The Game: Oh, it’s just a harmless little bunny, isn’t it? But this bunny needs some help to navigate a garden crawling with other critters to reach his ride to find his family (in this case, on the back of a turtle). The turtle takes the bunny to a series of platforms. The bunny needs to change the color of every platform – and avoid projectiles being dropped from above – to rescue his fellow bunnies. Once the platform level has been beaten and more bunnies have been led home, the garden level begins again with increased difficulty. (Starpath, 1983)
Memories: No one can deny that Starpath‘s games for the Supercharger add-on were often on a whole different level than the average third-party game (i.e. much of what wasn’t released by the clearly above-average Activision and Imagic). But it’s also hard to deny that Starpath, for some reason, chose to show those capabilities off with game concepts that were derivative.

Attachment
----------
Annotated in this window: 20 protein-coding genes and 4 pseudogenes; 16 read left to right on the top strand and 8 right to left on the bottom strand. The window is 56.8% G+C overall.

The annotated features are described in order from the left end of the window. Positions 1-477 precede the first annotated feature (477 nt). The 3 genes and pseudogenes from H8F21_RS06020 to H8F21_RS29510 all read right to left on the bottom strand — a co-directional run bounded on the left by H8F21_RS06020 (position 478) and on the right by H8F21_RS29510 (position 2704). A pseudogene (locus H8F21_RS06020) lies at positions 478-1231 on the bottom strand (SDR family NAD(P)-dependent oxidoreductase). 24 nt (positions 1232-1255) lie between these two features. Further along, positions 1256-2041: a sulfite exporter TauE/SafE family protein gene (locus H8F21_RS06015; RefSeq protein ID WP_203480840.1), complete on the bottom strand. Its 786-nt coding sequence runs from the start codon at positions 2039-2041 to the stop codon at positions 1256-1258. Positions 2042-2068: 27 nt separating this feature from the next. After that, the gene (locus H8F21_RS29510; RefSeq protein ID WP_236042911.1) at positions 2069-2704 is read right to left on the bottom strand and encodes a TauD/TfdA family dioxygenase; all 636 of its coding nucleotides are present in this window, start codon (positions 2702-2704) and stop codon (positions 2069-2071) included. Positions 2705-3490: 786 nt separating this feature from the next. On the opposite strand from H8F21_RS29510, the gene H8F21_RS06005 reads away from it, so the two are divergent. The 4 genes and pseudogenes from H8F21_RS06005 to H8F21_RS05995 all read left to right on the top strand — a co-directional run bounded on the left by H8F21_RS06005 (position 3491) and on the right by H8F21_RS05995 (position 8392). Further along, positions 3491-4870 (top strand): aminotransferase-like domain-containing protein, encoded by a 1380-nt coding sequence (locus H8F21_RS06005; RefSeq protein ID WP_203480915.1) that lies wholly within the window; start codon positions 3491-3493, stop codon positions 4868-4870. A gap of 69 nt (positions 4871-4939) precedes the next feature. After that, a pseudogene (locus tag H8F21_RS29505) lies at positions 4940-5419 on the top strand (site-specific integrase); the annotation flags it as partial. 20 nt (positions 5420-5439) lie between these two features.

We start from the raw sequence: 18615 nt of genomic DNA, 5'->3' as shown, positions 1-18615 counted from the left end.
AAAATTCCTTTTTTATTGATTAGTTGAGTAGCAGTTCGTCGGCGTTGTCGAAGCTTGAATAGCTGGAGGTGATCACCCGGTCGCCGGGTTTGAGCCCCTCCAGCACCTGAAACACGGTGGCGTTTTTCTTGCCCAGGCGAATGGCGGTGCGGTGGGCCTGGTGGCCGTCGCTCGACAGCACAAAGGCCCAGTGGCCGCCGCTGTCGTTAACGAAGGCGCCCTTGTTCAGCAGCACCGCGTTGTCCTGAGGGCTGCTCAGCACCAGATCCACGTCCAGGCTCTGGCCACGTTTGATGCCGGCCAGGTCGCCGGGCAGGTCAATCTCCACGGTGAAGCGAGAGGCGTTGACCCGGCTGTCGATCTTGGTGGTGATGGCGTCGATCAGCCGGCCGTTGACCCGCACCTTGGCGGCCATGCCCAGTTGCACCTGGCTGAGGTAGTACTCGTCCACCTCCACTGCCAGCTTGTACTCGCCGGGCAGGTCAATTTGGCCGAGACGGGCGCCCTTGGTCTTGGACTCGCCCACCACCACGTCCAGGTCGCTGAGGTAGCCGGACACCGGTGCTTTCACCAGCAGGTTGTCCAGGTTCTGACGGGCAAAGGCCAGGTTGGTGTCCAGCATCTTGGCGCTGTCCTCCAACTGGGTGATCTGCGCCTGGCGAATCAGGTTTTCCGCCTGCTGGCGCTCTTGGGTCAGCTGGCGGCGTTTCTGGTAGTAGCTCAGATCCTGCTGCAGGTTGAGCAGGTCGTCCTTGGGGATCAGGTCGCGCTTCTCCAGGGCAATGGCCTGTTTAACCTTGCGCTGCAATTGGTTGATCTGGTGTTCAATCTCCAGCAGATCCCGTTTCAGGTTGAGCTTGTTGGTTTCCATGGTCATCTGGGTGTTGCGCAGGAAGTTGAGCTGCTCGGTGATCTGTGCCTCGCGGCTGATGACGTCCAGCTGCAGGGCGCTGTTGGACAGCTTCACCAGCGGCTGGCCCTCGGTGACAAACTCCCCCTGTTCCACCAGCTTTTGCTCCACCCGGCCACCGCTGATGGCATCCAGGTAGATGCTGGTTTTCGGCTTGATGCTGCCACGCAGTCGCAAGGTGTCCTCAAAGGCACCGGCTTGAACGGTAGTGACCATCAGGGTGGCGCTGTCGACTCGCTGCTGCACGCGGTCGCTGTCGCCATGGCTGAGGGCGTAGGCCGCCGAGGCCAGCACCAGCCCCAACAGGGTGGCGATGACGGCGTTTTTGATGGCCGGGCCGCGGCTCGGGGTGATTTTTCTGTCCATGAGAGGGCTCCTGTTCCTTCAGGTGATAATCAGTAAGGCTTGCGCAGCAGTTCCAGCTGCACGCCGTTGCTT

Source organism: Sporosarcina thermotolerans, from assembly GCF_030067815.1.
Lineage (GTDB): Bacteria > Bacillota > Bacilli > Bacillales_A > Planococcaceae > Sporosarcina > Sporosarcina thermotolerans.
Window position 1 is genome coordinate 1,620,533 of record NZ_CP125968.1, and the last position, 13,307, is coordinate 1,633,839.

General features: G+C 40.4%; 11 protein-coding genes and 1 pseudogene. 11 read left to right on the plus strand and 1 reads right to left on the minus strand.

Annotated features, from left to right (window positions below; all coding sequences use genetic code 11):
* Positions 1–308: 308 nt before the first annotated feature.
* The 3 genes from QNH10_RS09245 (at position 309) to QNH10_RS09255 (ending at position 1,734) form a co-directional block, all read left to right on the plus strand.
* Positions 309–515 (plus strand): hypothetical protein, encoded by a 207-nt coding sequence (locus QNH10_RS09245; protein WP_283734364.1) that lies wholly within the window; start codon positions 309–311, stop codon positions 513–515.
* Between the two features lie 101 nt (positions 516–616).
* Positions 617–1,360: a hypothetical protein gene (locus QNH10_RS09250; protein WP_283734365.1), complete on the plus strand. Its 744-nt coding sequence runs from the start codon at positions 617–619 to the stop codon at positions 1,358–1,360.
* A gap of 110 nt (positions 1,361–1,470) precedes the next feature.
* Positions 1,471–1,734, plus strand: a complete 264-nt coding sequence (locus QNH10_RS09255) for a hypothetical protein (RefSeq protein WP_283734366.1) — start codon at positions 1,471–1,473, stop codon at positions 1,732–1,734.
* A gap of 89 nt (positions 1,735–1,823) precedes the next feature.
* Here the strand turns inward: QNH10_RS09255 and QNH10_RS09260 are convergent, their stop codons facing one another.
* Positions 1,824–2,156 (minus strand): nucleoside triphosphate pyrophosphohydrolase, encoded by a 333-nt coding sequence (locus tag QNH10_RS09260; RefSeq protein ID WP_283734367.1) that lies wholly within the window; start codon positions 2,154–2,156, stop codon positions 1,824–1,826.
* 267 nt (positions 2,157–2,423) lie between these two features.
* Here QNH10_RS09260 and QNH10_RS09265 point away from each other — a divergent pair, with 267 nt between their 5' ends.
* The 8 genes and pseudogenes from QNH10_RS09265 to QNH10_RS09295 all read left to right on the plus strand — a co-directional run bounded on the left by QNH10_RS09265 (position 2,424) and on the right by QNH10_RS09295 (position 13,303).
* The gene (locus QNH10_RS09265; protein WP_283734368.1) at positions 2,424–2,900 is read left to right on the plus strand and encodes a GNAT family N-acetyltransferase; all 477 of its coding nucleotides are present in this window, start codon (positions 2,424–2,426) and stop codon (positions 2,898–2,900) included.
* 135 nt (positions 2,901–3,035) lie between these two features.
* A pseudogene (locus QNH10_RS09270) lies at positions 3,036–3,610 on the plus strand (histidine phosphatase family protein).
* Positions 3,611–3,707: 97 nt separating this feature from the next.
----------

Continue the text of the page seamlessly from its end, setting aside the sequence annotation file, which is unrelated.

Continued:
Rabbit Transit, a nice, colorful, fun game, is a good specimen of that phenomenon: the first level riffs on the basic gameplay of Frogger (with the diagonal movement of Q*Bert), and and the second level, obviously, riffs on the jump-on-the-blocks-and-change-the-colors gameplay of Q*Bert. Sure, Rabbit Transit recasts the game completely, but it’s all still awfully familiar.
Rabbit Transit also has a very strange distinction: at some point in 1983, an in-house programmer at Atari did a considerable amount of work on a prototype that basically crammed Starpath’s Rabbit Transit into a standard, Supercharger-less 2600 cartridge, with only minimal changes to the code. Whether or not this experiement was authorized / licensed by Starpath remains unknown, but the idea of squeezing Supercharger capabilities into a standard cartridge (which, admittedly, may or may not have necessarily contained standard circuitry to accomodate “partitioned” Supercharger-style games) may be a signpost that, only a year after the peripheral was introduced, Atari was hard at work on making it obsolete.